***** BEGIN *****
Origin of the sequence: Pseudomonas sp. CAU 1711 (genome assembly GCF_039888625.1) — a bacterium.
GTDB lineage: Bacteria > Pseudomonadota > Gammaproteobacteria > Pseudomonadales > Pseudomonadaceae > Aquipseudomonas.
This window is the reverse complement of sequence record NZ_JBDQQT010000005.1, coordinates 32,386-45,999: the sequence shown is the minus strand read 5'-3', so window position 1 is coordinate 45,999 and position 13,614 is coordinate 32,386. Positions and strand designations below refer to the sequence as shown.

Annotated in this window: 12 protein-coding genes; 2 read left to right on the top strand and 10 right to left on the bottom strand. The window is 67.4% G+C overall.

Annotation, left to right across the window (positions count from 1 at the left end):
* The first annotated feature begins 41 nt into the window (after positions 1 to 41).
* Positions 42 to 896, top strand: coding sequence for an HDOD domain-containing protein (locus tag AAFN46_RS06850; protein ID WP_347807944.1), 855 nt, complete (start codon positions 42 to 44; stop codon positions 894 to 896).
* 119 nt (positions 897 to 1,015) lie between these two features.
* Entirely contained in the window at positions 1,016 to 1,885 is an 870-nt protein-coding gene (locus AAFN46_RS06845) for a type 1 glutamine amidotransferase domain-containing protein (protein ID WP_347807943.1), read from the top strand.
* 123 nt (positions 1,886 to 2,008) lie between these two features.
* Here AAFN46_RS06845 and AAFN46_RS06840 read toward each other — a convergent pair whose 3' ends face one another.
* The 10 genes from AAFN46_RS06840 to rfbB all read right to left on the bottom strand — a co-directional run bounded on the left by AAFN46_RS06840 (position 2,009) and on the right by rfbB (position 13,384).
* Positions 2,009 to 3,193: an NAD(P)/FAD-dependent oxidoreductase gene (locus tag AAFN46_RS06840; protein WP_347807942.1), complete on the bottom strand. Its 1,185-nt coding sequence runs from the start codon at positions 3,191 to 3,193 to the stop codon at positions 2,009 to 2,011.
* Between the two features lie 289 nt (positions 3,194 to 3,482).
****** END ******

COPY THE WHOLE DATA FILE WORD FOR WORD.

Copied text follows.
Origin of the sequence: Pseudomonas sp. CAU 1711 (genome assembly GCF_039888625.1) — a bacterium.
GTDB lineage: Bacteria > Pseudomonadota > Gammaproteobacteria > Pseudomonadales > Pseudomonadaceae > Aquipseudomonas.
This window is the reverse complement of sequence record NZ_JBDQQT010000005.1, coordinates 32,386-45,999: the sequence shown is the minus strand read 5'-3', so window position 1 is coordinate 45,999 and position 13,614 is coordinate 32,386. Positions and strand designations below refer to the sequence as shown.

Annotated in this window: 12 protein-coding genes; 2 read left to right on the top strand and 10 right to left on the bottom strand. The window is 67.4% G+C overall.

Annotation, left to right across the window (positions count from 1 at the left end):
* The first annotated feature begins 41 nt into the window (after positions 1 to 41).
* Positions 42 to 896, top strand: coding sequence for an HDOD domain-containing protein (locus tag AAFN46_RS06850; protein ID WP_347807944.1), 855 nt, complete (start codon positions 42 to 44; stop codon positions 894 to 896).
* 119 nt (positions 897 to 1,015) lie between these two features.
* Entirely contained in the window at positions 1,016 to 1,885 is an 870-nt protein-coding gene (locus AAFN46_RS06845) for a type 1 glutamine amidotransferase domain-containing protein (protein ID WP_347807943.1), read from the top strand.
* 123 nt (positions 1,886 to 2,008) lie between these two features.
* Here AAFN46_RS06845 and AAFN46_RS06840 read toward each other — a convergent pair whose 3' ends face one another.
* The 10 genes from AAFN46_RS06840 to rfbB all read right to left on the bottom strand — a co-directional run bounded on the left by AAFN46_RS06840 (position 2,009) and on the right by rfbB (position 13,384).
* Positions 2,009 to 3,193: an NAD(P)/FAD-dependent oxidoreductase gene (locus tag AAFN46_RS06840; protein WP_347807942.1), complete on the bottom strand. Its 1,185-nt coding sequence runs from the start codon at positions 3,191 to 3,193 to the stop codon at positions 2,009 to 2,011.
* Between the two features lie 289 nt (positions 3,194 to 3,482).